U.K. Deputy Foreign Minister Lord Tariq Ahmad said the changes in U.K. visa rules would not impact Indian undergraduate students. Lord Ahmad added that the U.K. government has benefitted from Indian students, and current visa rules are only for students in research and doctoral studies courses who sometimes don’t complete their courses.
Lord Ahmad told NDTV: “Those students who come for undergraduate studies and research will always be welcomed”. The minister further stated that Britain only wants to stop illegal immigration while adding the U.K. wants more students from India.
During his ongoing visit, the U.K. minister cleared the air about the changes the U.K.’s Visa policy witnessed. He said that the visa changes are primarily targeted at those students who come under the guise of pursuing research and doctoral studies but don’t even finish their education.
The U.K. Visa Policy and its Impact on International Students
It is for those who use student visas as a backdoor entry into the country to avail of job opportunities there. He also specified that the policy, in no way, shape or form, impacts undergraduate students. He mentioned that the U.K. will always welcome students.
Lord Tariq Ahmad’s parents were immigrants to the U.K. from Pakistan, and he said that being in India meant a lot to him since his ancestors had links to one of the royal families in Rajasthan. He will also visit Hyderabad to look into some startups and tech developments.
Recently, the U.K. announced that to reduce the number of migrants in the U.K., it will no longer allow certain students to bring their families on dependent visas. This means that Indians will no longer be able to use student visas as a backdoor entry to availing jobs in the country.
However, students who are in undergraduate programs and those who are well into their doctoral studies will not be impacted by this policy. The idea is to inhibit those elements who don’t even complete their studies and use it merely as an excuse for entry into the country.
It has been a few months after this important highway connecting Manali in Himachal Pradesh with Leh was closed to the public and visitors. Resuming transportation is a massive decision as this 427 km highway is a significant highway connecting Ladakh to different parts of India. According to a detail by Outlook India, the road was only open for necessary times. And now, after a pause of a long time, the highway is available for all. The Border Roads Organisation approved reopening the road on May 22, 2023. The Border Roads Organisation nodded yes to the road in 138 days.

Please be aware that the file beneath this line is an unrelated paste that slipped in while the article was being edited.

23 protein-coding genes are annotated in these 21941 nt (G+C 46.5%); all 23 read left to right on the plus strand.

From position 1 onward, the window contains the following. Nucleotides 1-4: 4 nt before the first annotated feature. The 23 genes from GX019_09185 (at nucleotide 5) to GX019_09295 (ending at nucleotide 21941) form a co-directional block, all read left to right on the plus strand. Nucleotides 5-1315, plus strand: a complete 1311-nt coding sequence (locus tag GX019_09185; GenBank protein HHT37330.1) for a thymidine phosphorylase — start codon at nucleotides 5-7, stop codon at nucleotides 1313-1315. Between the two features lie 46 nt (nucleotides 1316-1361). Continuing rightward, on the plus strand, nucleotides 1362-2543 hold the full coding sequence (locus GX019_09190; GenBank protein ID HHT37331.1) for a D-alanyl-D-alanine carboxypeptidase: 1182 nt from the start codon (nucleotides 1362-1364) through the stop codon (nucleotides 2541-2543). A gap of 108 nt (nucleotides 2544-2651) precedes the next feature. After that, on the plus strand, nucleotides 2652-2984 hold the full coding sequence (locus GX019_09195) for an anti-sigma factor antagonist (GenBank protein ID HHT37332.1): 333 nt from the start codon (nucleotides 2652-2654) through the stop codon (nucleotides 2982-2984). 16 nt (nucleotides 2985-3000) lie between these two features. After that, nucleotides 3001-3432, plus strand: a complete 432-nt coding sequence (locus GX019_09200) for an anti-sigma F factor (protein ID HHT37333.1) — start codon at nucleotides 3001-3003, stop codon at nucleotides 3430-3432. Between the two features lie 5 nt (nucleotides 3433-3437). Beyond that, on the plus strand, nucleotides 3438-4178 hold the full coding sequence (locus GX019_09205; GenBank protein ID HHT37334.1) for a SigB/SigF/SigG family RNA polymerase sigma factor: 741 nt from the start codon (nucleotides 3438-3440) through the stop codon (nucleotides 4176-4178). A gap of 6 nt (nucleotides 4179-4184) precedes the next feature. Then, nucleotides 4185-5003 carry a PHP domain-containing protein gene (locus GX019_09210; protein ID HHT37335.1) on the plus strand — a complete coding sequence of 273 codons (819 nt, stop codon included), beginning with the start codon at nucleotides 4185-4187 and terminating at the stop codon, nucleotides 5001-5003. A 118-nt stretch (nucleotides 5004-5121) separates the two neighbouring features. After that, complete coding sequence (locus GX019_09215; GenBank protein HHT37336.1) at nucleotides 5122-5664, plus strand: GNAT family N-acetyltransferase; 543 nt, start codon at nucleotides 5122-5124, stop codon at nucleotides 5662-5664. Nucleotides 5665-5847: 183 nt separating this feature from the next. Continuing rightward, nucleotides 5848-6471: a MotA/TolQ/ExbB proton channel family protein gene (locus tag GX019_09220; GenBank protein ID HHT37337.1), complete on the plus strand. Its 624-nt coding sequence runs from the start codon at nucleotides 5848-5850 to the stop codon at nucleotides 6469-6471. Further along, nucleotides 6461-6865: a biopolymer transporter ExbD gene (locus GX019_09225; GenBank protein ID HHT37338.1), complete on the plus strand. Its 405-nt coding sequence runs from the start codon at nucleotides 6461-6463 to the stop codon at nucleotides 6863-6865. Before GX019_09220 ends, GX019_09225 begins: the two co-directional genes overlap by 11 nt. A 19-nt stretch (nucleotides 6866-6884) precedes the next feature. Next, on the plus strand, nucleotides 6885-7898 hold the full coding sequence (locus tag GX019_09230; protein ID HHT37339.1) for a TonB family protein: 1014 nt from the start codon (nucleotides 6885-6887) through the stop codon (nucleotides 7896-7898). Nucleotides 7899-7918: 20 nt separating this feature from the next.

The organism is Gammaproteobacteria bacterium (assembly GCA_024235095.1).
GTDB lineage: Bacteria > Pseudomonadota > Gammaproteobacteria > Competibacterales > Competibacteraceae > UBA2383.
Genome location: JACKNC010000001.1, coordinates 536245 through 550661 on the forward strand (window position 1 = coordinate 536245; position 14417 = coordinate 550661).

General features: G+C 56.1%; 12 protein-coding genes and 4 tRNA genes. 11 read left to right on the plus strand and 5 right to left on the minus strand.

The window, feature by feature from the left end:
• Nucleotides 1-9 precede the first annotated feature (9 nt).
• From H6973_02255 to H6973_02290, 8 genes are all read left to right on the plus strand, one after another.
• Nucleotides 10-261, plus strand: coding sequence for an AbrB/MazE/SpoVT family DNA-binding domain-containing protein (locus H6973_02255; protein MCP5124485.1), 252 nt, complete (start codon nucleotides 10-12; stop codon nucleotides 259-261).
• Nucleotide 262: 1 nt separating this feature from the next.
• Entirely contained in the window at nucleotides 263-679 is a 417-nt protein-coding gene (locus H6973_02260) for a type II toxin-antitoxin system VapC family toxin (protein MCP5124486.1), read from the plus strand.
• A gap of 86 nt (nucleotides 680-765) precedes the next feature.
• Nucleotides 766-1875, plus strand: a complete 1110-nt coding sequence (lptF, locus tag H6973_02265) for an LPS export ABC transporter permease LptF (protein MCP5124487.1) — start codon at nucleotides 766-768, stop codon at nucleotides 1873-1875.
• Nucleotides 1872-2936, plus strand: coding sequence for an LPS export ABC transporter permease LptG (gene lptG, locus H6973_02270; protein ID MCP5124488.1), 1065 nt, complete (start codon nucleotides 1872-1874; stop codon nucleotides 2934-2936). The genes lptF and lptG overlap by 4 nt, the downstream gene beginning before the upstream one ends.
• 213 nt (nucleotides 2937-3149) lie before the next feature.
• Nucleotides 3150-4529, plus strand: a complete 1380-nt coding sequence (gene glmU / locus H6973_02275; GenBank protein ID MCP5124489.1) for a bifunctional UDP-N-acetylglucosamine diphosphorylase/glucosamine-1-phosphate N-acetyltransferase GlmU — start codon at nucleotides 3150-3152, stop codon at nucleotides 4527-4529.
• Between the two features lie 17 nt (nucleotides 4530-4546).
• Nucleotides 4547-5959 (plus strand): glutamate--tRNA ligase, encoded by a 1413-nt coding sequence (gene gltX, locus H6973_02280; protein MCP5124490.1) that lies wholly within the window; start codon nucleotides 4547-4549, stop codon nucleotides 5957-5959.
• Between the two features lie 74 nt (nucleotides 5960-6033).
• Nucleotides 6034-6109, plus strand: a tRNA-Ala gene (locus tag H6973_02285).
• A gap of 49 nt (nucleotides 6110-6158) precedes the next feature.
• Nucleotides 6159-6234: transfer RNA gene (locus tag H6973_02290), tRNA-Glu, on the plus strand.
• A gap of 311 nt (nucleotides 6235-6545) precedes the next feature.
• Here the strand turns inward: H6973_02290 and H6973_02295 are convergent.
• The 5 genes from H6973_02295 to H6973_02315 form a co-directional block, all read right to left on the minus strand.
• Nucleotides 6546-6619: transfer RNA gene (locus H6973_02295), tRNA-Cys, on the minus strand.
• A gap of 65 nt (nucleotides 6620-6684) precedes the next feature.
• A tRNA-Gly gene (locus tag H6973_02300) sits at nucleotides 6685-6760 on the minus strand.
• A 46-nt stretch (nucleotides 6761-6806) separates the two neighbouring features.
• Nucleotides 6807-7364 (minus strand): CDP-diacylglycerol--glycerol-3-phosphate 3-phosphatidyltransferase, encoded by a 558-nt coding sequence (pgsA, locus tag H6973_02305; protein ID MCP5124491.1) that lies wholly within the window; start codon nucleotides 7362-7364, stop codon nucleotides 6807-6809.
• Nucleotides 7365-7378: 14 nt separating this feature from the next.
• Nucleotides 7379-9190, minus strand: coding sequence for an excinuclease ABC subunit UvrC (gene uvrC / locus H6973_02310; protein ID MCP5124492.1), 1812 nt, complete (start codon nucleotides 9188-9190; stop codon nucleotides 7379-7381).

Lord Tariq Ahmad’s Response to Criticisms
Mr Ahmad, who visited India in different capacities in the past, was last in Delhi in 2021 to discuss cooperation on climate change. However, a planned visit to India in June 2022 was deferred at the last minute, reportedly due to concerns by the Ministry of External Affairs that he would, in his previous capacity as Minister for Human Rights, raise issues over religious freedom in India ahead of a Ministerial conference in the U.K. on the Freedom of Religion or Belief (FoRB).
On this visit, however, Mr Ahmad, who is the U.K. Minister of State for the Middle East, South Asia, United Nations and Prime Minister Sunak’s Special Representative on Preventing Sexual Violence in Conflict, is expected to focus on “strengthening science, research and innovation links”, and will discuss India’s G-20 agenda ahead of the summit in September, which Mr Sunak will attend.
Sources said the U.K. is also exploring possibilities for a separate stand-alone bilateral visit by Mr Sunak this year, especially as both countries seek to seal a free trade agreement (FTA).
While in Jodhpur, Mr Ahmad will visit the Mehrangarh fort and places with ancestral links, officials said, as his mother was born in Jodhpur, while his father was born in Gurdaspur, Punjab. In Delhi, he will meet with External Affairs Minister S. Jaishankar, Foreign Secretary Vinay Kwatra, Home Secretary Ajay Kumar Bhalla, and G-20 Sherpa Amitabh Kant in what will be seen as an opportunity to discuss bilateral issues and smooth over ties.
The violence at the Indian High Commission in London on March 19, where pro-Khalistan separatist protesters broke windows and forcibly removed the Tricolour, led to outrage in New Delhi. The Ministry of External Affairs had then issued a formal demarche accusing the U.K. of not providing the mission adequate security despite repeated requests, and the National Investigation Agency opened its inquiry into the incident. In what was seen as a retaliatory gesture, the police in Delhi also withdrew security barricades outside the British High Commission.